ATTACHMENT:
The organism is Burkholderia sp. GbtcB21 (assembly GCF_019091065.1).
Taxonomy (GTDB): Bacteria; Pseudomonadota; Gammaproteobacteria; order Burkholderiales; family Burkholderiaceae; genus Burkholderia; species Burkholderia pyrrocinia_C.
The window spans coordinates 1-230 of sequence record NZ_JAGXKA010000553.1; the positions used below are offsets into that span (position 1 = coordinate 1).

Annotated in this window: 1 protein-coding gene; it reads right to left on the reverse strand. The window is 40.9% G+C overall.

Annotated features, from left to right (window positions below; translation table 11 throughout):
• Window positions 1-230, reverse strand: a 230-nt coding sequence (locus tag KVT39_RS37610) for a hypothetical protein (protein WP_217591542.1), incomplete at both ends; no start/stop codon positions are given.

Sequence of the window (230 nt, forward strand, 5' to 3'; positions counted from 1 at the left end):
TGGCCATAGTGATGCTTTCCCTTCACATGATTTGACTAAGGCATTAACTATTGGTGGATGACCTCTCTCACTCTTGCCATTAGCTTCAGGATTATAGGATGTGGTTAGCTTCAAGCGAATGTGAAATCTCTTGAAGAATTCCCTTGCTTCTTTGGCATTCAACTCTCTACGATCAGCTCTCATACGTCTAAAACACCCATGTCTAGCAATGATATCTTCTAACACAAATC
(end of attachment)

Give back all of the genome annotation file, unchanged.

The organism is Burkholderia sp. GbtcB21 (assembly GCF_019091065.1).
Taxonomy (GTDB): Bacteria; Pseudomonadota; Gammaproteobacteria; order Burkholderiales; family Burkholderiaceae; genus Burkholderia; species Burkholderia pyrrocinia_C.
The window spans coordinates 1-230 of sequence record NZ_JAGXKA010000553.1; the positions used below are offsets into that span (position 1 = coordinate 1).

Annotated in this window: 1 protein-coding gene; it reads right to left on the reverse strand. The window is 40.9% G+C overall.

Annotated features, from left to right (window positions below; translation table 11 throughout):
• Window positions 1-230, reverse strand: a 230-nt coding sequence (locus tag KVT39_RS37610) for a hypothetical protein (protein WP_217591542.1), incomplete at both ends; no start/stop codon positions are given.

Sequence of the window (230 nt, forward strand, 5' to 3'; positions counted from 1 at the left end):
TGGCCATAGTGATGCTTTCCCTTCACATGATTTGACTAAGGCATTAACTATTGGTGGATGACCTCTCTCACTCTTGCCATTAGCTTCAGGATTATAGGATGTGGTTAGCTTCAAGCGAATGTGAAATCTCTTGAAGAATTCCCTTGCTTCTTTGGCATTCAACTCTCTACGATCAGCTCTCATACGTCTAAAACACCCATGTCTAGCAATGATATCTTCTAACACAAATC